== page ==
The Aussies are at it again. That’s right, they are sending their best and finest over here to win all the awards for acting, music, filmmaking, public relations and just about every other art form you can imagine. Someone asked if we were tired of it and we had to tell the truth: sure we’re tired of all the super talented Australians that we bump into each and every day at Starbucks but we’re also excited that they choose top bring their artistic tendencies to this country where we can enjoy them first hand.
Harry Thynne is one of those artists. He’s from Australia and he is a musician, quite talented by the way, and he has been drumming his way through life both in Australian and the states for over twenty years. The guy not only has more energy than anyone we’ve seen recently, but he has more talent than the law should allow. His new project FYST is out and the single we got to listen to was a cover of Beyonce’s Single Ladies. No, he doesn’t wear a tight-fitting skirt and dance on stage with his backup dancers but he did do something very cool with that song. He made it his and he magically turned it into something that now belongs to him.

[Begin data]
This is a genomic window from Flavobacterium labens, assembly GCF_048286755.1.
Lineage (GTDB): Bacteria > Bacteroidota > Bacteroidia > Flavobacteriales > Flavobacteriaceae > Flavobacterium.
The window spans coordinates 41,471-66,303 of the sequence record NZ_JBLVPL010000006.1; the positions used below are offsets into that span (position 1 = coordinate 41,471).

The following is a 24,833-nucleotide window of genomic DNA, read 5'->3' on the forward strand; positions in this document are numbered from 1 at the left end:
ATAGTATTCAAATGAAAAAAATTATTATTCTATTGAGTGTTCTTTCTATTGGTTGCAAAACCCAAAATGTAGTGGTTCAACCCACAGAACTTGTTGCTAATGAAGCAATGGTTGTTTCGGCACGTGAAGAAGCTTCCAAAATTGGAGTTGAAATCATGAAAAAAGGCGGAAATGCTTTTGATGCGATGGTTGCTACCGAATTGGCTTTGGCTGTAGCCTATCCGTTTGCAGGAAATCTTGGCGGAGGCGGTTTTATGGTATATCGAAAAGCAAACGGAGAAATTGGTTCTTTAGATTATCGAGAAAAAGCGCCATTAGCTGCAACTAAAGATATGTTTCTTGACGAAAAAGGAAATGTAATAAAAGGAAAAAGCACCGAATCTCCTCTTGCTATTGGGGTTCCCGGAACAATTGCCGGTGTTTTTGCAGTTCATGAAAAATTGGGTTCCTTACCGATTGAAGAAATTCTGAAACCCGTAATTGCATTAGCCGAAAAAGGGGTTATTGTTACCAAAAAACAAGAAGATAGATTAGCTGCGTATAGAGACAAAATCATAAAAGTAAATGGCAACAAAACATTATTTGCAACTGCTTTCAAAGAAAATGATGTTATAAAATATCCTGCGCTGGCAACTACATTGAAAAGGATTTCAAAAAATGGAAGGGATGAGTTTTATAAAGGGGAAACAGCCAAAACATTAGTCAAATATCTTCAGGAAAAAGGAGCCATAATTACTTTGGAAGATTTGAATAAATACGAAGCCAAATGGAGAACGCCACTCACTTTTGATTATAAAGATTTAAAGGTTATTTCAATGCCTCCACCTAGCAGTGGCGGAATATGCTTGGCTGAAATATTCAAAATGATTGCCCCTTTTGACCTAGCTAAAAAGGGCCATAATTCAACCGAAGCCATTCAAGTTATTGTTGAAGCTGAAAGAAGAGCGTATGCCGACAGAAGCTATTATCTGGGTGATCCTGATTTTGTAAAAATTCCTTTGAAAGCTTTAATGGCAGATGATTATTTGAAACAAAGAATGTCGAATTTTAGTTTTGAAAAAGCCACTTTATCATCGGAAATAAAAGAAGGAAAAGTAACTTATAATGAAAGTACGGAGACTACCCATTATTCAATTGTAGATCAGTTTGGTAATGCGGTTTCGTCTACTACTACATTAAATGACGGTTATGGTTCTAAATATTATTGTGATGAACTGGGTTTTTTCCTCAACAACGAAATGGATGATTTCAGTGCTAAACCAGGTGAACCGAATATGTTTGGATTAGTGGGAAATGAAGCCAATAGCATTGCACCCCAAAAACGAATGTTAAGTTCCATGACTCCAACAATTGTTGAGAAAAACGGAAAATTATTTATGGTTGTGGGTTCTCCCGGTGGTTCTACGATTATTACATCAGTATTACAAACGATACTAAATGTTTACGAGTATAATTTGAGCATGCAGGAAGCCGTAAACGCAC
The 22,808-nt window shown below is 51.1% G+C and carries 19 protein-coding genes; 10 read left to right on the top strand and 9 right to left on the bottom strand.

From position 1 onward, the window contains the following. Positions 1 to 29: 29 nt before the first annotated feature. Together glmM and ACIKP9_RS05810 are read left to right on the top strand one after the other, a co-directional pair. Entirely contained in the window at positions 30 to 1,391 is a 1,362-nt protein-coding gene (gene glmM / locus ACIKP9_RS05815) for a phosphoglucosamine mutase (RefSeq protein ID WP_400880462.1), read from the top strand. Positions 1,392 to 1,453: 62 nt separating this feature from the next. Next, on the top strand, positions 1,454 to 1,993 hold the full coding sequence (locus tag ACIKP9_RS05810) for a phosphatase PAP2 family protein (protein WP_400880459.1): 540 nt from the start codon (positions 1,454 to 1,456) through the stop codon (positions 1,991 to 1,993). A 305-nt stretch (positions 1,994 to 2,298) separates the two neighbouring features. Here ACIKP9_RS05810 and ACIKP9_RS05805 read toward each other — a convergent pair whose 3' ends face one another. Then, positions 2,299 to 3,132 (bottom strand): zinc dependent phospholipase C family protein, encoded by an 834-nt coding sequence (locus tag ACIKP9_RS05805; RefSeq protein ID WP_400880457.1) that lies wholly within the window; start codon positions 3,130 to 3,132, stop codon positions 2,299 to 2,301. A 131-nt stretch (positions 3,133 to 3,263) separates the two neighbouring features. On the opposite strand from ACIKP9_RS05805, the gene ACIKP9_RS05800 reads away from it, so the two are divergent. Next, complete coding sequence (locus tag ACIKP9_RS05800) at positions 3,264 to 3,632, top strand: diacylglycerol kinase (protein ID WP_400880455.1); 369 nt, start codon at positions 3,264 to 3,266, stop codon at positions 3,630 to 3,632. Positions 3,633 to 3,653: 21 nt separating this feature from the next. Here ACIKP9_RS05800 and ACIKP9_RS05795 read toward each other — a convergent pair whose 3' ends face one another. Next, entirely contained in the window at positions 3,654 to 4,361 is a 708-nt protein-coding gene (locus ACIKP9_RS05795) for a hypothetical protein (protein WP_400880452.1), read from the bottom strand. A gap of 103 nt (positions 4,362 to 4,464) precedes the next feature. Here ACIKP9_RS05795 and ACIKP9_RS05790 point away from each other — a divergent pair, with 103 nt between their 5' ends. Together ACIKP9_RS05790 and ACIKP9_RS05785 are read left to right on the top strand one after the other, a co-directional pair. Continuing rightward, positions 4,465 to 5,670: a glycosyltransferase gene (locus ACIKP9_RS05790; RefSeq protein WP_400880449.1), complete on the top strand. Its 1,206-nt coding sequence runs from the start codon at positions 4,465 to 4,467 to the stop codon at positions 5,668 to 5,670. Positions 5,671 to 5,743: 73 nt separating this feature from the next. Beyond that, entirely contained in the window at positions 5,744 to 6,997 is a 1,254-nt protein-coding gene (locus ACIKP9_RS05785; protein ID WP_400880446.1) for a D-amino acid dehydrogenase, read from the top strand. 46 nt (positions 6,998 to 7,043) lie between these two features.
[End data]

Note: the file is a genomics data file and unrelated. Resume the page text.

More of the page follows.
As a drummer he definitely has a grasp of different styles and he has a real grasp of heavy music. He says that heavy music is so often reduced to distorted guitars and guttural vocals. But it shouldn’t be. Heavy music can be anything that grabs you by the neck, pulls you out of your “normal” daze and heaves you into some unexpected and even crazy new mood. That was his goal with FYST and his cover single manages to achieve it quite handily. He thinks of FYST as using all of his life’s music influences and marinating it in his love of aggressive music and then distilling it down to its essence, which is a riffy quality on steroids. And we agree. Harry’s Single Ladies is just that. It is a guttural, almost tribal beat with sounds that might have been made in a deep fog. They are somewhat familiar but specifically almost unrecognizable in their movement throughout the cut. The piece is at once alarming as well as excitingly wonderful and new. Harry Thynne has done it again.